When high-tech meets fitness, consumers can be overwhelmed by the latest gadgets and features. For heart-rate monitors, however, the issue is simple: The balance between comfort and accuracy. "I've been conducting VO2 Max tests, heart diagnostics for 18 years. The biggest complaint I get from my clients, especially women, is that they hate that chest strap," said Richard Diaz, owner of the Diaz Human Performance Centers based in Camarillo, California. Heart-rate monitors without a chest strap aren't as accurate, though, because they aren't as close to the ticker itself. Still, technological advances have narrowed the gap considerably. While costs can vary from $50 to $500, requiring the consumer to balance desired features with their budget, all models can provide an average heart rate in beats per minute, which is useful for training and fitness measurement over time.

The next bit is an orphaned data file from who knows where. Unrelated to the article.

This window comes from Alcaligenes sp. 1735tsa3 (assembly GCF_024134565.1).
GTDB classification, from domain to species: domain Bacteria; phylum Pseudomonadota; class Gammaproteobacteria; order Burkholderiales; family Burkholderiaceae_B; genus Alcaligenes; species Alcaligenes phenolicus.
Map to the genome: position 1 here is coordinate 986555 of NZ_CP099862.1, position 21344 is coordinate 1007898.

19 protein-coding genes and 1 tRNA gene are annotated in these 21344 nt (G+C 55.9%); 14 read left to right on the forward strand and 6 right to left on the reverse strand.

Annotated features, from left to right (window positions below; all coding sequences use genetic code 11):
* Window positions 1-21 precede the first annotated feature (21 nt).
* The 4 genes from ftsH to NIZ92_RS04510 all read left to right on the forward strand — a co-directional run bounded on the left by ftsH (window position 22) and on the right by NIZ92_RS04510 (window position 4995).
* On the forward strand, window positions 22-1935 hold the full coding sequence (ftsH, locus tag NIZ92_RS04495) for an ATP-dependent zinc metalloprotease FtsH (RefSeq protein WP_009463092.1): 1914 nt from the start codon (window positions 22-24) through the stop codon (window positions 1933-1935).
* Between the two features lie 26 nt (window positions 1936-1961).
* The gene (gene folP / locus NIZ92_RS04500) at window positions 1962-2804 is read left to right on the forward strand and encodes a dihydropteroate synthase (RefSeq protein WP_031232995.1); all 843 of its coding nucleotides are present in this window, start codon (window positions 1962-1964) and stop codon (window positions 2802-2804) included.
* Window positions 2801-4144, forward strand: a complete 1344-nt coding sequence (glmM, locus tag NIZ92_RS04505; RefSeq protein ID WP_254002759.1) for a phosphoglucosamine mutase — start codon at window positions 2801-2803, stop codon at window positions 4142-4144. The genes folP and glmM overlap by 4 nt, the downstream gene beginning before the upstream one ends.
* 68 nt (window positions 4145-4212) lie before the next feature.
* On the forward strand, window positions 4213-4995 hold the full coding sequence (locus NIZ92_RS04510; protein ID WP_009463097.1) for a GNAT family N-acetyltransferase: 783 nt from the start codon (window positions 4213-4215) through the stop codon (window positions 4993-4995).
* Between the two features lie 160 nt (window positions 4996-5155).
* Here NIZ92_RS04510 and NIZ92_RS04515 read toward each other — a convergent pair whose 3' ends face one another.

Here is a rundown of some popular wrist-located monitors.